When New Yorkers think of "Chinatown," the Lower East Side, Flushing and Sunset Park come to mind, but there are also other Chinese communities that have emerged and strengthened in Brooklyn over the years. Borough reporter Jeanine Ramirez filed the following Asian American Week report.
For the past two decades, Sunset Park has flourished as Brooklyn's Chinatown. According to the 2010 census, it now has a larger Chinese population than Manhattan's Chinatown. But that is not the only Chinese community to emerge in the borough.
Another Chinese hub is several subway stops south, at Avenue U in Sheepshead Bay in Community District 15.
"What's been happening is that in this area, there's been a tremendous growth of the Chinese population and Chinese seniors," says Richard Kuo of Homecrest Community Services. "Right now, the Chinese population is approximately 12 percent of the total population in Community District 15, and that's approximately 18,000 to 20,000 people of Chinese origin. Of that number, about 10 percent, over 2,000, are seniors over 65. So this represents since the year 2000 a 25-percent increase."
Kuo saw the southern trend 15 years ago and started the neighborhood's first Asian senior center. Homecrest Community Services started operating out of a Presbyterian church in 1997 with 200 seniors. It now has 2,000, offering all kinds of services from health care to ESL classes.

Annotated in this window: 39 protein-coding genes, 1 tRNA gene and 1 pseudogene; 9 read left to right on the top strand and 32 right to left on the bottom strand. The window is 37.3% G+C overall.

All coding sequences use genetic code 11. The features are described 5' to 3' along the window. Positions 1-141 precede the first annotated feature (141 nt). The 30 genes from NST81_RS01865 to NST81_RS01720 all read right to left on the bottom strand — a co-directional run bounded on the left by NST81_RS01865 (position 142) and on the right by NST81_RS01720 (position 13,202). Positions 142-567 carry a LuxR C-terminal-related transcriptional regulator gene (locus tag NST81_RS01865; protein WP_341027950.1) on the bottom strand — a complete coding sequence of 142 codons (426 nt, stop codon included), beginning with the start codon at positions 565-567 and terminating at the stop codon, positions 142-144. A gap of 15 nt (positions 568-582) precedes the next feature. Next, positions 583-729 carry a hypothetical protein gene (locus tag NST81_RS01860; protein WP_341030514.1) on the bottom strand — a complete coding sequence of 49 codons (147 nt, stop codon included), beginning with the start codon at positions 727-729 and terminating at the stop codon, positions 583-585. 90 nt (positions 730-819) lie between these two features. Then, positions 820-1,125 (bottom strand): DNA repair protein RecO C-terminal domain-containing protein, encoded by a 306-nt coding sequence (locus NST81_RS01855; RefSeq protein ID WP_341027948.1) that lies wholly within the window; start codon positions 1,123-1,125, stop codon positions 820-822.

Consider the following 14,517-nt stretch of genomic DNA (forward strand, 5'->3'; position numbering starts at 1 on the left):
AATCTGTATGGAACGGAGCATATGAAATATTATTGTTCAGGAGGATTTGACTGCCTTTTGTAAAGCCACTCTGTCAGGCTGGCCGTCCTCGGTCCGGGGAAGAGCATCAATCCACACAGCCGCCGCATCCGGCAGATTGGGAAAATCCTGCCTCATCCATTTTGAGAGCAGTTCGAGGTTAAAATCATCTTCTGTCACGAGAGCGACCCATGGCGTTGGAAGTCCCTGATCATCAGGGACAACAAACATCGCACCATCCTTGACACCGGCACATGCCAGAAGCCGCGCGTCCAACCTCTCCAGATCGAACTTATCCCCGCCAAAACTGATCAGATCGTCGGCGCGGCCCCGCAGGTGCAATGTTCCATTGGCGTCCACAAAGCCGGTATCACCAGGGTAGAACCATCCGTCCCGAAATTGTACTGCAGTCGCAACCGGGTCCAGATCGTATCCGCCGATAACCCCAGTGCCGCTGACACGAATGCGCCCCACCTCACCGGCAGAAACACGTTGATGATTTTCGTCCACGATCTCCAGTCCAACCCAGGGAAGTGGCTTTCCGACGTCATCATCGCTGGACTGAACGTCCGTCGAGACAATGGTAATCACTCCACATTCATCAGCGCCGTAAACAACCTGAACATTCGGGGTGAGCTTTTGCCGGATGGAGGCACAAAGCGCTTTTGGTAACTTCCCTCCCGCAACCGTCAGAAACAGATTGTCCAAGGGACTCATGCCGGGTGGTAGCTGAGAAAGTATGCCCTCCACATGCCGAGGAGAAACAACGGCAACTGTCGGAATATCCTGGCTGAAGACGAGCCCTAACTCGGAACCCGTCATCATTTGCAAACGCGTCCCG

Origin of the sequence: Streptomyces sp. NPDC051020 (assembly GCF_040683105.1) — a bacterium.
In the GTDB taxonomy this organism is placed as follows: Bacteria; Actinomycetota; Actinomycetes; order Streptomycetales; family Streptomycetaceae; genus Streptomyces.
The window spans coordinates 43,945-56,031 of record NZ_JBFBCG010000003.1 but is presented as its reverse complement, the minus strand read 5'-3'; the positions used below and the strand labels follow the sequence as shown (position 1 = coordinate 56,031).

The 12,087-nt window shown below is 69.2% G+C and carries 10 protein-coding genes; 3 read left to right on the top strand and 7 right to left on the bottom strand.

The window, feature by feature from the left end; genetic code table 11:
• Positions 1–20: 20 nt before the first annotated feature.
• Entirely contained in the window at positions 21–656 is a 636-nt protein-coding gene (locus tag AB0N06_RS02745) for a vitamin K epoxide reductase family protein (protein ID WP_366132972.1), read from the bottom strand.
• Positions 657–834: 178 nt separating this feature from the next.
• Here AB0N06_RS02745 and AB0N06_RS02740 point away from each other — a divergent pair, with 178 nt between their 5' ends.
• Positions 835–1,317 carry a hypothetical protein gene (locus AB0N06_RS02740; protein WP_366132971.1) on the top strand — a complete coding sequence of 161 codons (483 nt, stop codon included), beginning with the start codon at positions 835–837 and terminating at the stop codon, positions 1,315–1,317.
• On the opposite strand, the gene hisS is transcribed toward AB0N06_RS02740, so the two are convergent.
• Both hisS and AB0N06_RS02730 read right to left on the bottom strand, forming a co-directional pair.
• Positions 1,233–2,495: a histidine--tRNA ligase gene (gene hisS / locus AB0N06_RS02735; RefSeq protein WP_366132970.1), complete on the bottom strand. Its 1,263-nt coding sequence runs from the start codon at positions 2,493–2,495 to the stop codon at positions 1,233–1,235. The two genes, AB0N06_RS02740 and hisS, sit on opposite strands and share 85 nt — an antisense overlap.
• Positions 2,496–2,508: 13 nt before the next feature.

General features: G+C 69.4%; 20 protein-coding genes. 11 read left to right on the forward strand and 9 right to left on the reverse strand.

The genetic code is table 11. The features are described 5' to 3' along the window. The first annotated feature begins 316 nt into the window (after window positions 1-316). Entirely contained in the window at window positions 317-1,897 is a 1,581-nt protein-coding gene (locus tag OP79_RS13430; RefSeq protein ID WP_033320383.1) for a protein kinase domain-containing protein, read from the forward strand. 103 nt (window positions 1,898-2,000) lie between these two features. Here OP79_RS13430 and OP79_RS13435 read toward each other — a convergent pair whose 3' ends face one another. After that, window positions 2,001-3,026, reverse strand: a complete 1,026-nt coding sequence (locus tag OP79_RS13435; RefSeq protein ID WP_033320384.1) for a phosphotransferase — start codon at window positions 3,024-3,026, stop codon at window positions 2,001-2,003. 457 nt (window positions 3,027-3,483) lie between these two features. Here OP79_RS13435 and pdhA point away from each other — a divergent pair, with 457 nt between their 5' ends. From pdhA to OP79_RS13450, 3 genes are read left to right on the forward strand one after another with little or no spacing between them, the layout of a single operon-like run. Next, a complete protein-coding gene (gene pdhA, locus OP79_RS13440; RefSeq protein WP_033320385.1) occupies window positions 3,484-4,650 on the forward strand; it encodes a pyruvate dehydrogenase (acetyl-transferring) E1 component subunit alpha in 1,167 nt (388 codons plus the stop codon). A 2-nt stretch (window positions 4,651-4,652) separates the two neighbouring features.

"With the culture and the language barriers, it's very difficult for seniors to get access to what they're entitled to and what the services are," says Kuo. "So what we do is we provide that access, a link to government as well as to outside organizations."
In 2004, Homecrest expanded to Bensonhurst, where another Chinese community, also along the southern subway lines, has emerged in the once predominantly Italian neighborhood.
Kuo says in both Bensonhurst and Sheepshead Bay, the Chinese communities are made up of homeowners, professionals and voters who live in multi-generational households. He says more funds are needed to help the senior population.
"I'm hopeful that the Department of Aging will provide multi-year funding for this center very soon," says Kuo.
Along with census numbers in their favor, Kuo notes Asians continue to be the fastest-growing ethnic group in the borough.